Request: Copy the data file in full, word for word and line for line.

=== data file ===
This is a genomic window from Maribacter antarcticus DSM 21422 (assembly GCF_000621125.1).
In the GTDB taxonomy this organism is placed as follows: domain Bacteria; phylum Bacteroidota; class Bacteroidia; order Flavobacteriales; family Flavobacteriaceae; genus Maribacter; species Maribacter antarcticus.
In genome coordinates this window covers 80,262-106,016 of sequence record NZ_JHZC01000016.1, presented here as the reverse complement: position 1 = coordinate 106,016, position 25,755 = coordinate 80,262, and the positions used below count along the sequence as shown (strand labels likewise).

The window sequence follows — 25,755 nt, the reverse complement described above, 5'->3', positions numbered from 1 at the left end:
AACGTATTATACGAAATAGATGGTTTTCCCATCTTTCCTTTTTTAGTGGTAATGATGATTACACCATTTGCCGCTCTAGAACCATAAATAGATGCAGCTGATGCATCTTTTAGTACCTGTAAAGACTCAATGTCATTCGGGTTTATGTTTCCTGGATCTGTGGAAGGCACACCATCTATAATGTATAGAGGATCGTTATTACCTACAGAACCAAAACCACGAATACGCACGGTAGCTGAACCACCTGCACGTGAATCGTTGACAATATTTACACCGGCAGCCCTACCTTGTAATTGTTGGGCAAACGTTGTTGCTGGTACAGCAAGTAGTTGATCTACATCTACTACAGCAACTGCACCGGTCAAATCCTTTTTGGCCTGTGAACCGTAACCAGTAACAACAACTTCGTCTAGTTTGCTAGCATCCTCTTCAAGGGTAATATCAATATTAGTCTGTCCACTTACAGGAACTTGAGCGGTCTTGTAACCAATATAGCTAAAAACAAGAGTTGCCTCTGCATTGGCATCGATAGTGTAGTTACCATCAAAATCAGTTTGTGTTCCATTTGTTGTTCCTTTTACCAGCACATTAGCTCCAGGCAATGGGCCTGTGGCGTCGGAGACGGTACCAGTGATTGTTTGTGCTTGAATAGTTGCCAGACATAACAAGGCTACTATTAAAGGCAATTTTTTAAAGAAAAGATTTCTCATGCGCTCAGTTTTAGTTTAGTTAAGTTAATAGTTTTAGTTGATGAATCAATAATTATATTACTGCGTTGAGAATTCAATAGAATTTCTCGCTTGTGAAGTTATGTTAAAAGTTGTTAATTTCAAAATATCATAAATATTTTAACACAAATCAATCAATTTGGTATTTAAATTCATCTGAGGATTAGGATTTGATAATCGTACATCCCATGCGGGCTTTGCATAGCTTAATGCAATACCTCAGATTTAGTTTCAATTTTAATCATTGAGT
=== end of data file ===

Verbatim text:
This is a genomic window from Maribacter antarcticus DSM 21422 (assembly GCF_000621125.1).
In the GTDB taxonomy this organism is placed as follows: domain Bacteria; phylum Bacteroidota; class Bacteroidia; order Flavobacteriales; family Flavobacteriaceae; genus Maribacter; species Maribacter antarcticus.
In genome coordinates this window covers 80,262-106,016 of sequence record NZ_JHZC01000016.1, presented here as the reverse complement: position 1 = coordinate 106,016, position 25,755 = coordinate 80,262, and the positions used below count along the sequence as shown (strand labels likewise).

The window sequence follows — 25,755 nt, the reverse complement described above, 5'->3', positions numbered from 1 at the left end:
AACGTATTATACGAAATAGATGGTTTTCCCATCTTTCCTTTTTTAGTGGTAATGATGATTACACCATTTGCCGCTCTAGAACCATAAATAGATGCAGCTGATGCATCTTTTAGTACCTGTAAAGACTCAATGTCATTCGGGTTTATGTTTCCTGGATCTGTGGAAGGCACACCATCTATAATGTATAGAGGATCGTTATTACCTACAGAACCAAAACCACGAATACGCACGGTAGCTGAACCACCTGCACGTGAATCGTTGACAATATTTACACCGGCAGCCCTACCTTGTAATTGTTGGGCAAACGTTGTTGCTGGTACAGCAAGTAGTTGATCTACATCTACTACAGCAACTGCACCGGTCAAATCCTTTTTGGCCTGTGAACCGTAACCAGTAACAACAACTTCGTCTAGTTTGCTAGCATCCTCTTCAAGGGTAATATCAATATTAGTCTGTCCACTTACAGGAACTTGAGCGGTCTTGTAACCAATATAGCTAAAAACAAGAGTTGCCTCTGCATTGGCATCGATAGTGTAGTTACCATCAAAATCAGTTTGTGTTCCATTTGTTGTTCCTTTTACCAGCACATTAGCTCCAGGCAATGGGCCTGTGGCGTCGGAGACGGTACCAGTGATTGTTTGTGCTTGAATAGTTGCCAGACATAACAAGGCTACTATTAAAGGCAATTTTTTAAAGAAAAGATTTCTCATGCGCTCAGTTTTAGTTTAGTTAAGTTAATAGTTTTAGTTGATGAATCAATAATTATATTACTGCGTTGAGAATTCAATAGAATTTCTCGCTTGTGAAGTTATGTTAAAAGTTGTTAATTTCAAAATATCATAAATATTTTAACACAAATCAATCAATTTGGTATTTAAATTCATCTGAGGATTAGGATTTGATAATCGTACATCCCATGCGGGCTTTGCATAGCTTAATGCAATACCTCAGATTTAGTTTCAATTTTAATCATTGAGT